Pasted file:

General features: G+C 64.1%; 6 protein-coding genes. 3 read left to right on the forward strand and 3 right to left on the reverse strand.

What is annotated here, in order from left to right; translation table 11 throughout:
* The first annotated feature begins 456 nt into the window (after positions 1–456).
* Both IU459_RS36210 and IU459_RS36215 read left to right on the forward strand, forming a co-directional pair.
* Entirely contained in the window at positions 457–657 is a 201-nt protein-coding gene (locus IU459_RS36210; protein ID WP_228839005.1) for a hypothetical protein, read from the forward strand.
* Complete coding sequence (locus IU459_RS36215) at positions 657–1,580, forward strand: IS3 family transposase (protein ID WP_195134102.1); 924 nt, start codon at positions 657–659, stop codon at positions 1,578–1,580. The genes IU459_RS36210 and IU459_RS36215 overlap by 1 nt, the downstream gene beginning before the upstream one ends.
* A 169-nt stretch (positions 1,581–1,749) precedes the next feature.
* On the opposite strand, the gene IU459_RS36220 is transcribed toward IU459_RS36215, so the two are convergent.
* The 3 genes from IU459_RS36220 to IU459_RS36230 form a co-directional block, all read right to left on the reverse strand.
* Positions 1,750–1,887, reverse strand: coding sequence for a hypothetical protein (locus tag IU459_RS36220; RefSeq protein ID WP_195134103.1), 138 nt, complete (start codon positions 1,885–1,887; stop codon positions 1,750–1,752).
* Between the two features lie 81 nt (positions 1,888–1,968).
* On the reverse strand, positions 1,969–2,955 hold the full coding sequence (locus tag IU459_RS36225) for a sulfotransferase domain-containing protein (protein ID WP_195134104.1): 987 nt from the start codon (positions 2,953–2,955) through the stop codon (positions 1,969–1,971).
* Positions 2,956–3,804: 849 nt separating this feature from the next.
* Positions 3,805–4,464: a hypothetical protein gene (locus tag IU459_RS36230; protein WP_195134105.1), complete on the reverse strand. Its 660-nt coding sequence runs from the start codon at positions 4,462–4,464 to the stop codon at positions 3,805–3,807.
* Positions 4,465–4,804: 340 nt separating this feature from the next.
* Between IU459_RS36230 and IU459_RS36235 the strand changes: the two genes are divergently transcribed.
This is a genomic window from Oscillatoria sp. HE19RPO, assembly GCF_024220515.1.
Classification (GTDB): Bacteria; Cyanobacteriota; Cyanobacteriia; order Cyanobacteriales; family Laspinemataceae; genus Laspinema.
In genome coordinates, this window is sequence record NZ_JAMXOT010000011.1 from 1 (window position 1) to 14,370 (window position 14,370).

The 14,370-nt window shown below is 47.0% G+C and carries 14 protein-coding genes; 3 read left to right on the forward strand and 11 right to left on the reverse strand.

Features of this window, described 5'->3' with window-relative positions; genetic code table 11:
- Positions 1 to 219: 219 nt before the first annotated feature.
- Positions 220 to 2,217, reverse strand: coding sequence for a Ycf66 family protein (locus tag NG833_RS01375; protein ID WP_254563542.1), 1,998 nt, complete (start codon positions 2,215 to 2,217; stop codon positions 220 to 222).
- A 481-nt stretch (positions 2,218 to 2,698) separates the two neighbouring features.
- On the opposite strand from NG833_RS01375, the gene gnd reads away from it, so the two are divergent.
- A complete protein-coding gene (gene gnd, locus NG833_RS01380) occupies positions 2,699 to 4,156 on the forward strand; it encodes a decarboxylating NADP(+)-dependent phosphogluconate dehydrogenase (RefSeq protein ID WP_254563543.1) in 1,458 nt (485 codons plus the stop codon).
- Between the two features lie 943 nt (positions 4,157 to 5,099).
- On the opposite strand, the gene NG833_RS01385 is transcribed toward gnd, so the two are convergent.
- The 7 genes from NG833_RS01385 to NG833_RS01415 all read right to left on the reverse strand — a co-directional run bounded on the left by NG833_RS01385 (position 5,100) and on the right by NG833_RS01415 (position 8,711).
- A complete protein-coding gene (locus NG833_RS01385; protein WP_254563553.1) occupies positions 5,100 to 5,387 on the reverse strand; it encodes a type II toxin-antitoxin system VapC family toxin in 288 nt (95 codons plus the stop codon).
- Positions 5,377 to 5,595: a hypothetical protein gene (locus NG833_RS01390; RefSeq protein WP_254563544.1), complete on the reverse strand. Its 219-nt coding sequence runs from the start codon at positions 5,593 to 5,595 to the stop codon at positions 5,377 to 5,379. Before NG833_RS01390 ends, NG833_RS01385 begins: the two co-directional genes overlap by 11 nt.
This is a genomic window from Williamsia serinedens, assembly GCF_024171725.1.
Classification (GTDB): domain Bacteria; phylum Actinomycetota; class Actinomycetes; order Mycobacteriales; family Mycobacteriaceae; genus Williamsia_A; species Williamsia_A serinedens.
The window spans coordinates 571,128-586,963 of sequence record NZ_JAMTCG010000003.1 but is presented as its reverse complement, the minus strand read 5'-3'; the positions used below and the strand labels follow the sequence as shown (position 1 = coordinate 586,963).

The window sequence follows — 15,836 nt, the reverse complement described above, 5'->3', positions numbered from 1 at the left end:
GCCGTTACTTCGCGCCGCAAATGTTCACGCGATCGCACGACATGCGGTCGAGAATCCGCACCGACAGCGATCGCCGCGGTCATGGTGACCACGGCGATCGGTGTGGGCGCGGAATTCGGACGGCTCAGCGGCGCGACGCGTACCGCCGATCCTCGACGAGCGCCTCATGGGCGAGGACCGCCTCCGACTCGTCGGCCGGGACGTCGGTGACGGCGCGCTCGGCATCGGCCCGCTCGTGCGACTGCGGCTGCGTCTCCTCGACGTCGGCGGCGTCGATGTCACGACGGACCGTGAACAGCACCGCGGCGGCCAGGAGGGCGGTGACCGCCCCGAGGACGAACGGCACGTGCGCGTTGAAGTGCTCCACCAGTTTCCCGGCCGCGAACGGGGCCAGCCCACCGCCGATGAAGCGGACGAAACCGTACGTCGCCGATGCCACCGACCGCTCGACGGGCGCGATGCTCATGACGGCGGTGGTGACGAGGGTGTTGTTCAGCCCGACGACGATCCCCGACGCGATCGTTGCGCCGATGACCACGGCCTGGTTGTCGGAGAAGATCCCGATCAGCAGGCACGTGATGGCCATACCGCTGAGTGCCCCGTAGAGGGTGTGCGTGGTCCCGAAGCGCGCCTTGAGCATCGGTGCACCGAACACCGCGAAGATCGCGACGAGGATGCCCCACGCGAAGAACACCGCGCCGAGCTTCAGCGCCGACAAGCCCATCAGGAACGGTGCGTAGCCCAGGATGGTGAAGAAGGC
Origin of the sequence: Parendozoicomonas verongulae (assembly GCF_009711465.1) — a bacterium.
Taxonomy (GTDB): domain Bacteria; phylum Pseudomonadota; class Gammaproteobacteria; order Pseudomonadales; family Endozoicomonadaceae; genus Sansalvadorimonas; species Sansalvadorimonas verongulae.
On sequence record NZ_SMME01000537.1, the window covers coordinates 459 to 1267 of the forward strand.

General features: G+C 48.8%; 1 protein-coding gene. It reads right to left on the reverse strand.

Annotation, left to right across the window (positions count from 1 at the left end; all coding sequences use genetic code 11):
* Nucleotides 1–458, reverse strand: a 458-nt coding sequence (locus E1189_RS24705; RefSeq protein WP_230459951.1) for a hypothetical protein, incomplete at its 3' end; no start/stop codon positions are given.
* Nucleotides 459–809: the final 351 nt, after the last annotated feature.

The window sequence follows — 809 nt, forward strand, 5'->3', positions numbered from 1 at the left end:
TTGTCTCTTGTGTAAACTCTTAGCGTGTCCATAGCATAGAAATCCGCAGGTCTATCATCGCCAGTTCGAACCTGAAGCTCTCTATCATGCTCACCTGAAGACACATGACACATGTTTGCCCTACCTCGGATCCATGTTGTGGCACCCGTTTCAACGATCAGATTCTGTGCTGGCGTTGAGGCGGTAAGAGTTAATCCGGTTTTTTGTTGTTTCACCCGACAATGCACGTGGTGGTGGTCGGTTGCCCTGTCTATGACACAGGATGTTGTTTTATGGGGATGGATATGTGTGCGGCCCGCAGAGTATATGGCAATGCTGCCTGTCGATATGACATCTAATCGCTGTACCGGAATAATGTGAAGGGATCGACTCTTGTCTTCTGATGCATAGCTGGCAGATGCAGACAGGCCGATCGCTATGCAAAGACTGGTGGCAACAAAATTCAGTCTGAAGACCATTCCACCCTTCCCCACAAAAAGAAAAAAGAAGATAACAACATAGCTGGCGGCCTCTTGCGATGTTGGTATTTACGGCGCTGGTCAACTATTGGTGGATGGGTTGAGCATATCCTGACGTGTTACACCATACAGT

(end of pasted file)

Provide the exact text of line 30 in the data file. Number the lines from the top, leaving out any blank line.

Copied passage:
- A complete protein-coding gene (locus NG833_RS01385; protein WP_254563553.1) occupies positions 5,100 to 5,387 on the reverse strand; it encodes a type II toxin-antitoxin system VapC family toxin in 288 nt (95 codons plus the stop codon).